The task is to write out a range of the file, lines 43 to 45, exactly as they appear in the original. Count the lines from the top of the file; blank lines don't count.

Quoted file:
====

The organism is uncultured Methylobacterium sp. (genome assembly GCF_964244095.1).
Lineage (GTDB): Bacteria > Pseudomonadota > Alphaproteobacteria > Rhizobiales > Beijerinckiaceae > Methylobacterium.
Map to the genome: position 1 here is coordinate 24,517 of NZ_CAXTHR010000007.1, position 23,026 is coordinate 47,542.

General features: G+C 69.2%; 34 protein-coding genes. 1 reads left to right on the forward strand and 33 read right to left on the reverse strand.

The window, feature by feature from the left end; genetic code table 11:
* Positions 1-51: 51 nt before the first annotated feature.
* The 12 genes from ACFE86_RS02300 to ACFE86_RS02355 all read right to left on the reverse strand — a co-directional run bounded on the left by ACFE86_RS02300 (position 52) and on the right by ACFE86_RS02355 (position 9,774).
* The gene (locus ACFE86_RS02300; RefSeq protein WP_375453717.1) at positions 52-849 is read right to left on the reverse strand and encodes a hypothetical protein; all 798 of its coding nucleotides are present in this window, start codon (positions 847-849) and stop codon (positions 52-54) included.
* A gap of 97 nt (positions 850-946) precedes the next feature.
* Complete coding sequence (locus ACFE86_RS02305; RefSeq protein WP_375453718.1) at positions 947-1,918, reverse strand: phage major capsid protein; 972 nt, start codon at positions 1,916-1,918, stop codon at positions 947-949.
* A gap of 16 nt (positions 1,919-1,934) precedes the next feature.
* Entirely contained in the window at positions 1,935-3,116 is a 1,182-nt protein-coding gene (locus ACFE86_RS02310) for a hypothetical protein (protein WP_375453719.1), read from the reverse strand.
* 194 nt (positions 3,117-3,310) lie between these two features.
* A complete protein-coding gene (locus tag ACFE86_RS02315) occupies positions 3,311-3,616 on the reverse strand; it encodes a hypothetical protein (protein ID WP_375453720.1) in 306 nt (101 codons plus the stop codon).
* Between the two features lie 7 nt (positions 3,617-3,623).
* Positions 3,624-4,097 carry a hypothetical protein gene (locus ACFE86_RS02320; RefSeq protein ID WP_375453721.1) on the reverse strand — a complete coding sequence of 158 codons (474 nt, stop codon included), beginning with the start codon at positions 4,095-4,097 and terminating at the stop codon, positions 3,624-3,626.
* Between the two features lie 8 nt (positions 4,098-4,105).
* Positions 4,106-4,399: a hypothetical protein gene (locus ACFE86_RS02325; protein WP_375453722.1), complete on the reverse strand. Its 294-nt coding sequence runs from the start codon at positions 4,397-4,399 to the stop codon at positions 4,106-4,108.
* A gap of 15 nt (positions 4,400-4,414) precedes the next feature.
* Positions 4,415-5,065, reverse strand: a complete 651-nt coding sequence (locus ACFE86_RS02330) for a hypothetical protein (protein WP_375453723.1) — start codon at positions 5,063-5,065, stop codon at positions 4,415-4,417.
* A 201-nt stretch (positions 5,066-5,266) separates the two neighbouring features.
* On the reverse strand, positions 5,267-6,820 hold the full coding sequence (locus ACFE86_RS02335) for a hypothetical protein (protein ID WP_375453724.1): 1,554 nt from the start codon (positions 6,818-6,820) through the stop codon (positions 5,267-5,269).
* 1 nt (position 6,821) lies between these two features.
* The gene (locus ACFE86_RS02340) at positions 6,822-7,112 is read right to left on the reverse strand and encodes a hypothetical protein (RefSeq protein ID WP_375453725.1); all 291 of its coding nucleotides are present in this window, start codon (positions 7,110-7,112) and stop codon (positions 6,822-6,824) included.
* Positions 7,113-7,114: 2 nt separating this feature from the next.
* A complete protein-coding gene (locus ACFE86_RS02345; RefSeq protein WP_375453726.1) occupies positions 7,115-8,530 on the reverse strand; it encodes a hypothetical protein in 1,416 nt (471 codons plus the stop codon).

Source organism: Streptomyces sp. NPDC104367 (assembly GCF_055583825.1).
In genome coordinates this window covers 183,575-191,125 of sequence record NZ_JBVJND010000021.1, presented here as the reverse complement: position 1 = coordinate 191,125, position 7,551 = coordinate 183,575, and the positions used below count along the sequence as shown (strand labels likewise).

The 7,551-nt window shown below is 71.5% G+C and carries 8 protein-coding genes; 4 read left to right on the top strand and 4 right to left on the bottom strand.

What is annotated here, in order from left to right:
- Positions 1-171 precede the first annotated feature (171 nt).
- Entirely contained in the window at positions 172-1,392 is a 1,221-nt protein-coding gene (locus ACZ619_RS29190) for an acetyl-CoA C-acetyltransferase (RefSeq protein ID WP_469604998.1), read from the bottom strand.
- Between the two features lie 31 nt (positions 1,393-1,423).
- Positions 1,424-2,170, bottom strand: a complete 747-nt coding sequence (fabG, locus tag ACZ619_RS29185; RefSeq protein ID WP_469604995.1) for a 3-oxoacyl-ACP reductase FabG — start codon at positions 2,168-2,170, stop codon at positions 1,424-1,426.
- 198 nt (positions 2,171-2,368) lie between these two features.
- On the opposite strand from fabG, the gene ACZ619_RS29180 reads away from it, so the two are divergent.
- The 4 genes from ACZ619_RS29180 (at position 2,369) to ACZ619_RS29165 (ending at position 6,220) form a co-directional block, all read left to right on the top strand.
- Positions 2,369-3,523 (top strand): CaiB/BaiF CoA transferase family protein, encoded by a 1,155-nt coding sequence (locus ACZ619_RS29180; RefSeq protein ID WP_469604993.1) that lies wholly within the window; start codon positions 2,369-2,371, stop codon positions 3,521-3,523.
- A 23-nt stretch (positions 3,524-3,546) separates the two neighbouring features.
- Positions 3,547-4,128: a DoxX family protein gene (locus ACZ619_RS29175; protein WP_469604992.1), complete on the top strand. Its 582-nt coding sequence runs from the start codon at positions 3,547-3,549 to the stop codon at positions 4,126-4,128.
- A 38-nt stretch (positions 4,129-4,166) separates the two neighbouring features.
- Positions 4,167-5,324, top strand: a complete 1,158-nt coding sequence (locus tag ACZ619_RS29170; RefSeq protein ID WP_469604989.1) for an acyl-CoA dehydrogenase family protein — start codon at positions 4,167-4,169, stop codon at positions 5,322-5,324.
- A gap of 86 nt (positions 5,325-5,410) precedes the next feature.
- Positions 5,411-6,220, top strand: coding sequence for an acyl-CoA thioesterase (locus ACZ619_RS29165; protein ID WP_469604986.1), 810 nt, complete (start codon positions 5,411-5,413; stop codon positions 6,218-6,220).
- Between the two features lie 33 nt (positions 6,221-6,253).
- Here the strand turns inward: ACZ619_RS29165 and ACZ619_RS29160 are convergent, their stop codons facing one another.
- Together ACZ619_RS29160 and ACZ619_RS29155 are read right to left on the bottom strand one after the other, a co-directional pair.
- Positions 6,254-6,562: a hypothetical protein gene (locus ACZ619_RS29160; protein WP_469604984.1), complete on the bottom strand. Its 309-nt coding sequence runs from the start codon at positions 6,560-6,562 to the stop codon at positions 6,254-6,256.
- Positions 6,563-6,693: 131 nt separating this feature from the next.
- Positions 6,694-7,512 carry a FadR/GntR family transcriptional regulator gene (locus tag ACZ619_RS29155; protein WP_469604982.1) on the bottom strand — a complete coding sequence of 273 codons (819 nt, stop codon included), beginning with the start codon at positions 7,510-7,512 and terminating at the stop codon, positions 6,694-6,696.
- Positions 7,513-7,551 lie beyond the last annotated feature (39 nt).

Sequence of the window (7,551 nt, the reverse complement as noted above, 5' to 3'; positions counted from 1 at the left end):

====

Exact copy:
- A gap of 86 nt (positions 5,325-5,410) precedes the next feature.
- Positions 5,411-6,220, top strand: coding sequence for an acyl-CoA thioesterase (locus ACZ619_RS29165; protein ID WP_469604986.1), 810 nt, complete (start codon positions 5,411-5,413; stop codon positions 6,218-6,220).
- Between the two features lie 33 nt (positions 6,221-6,253).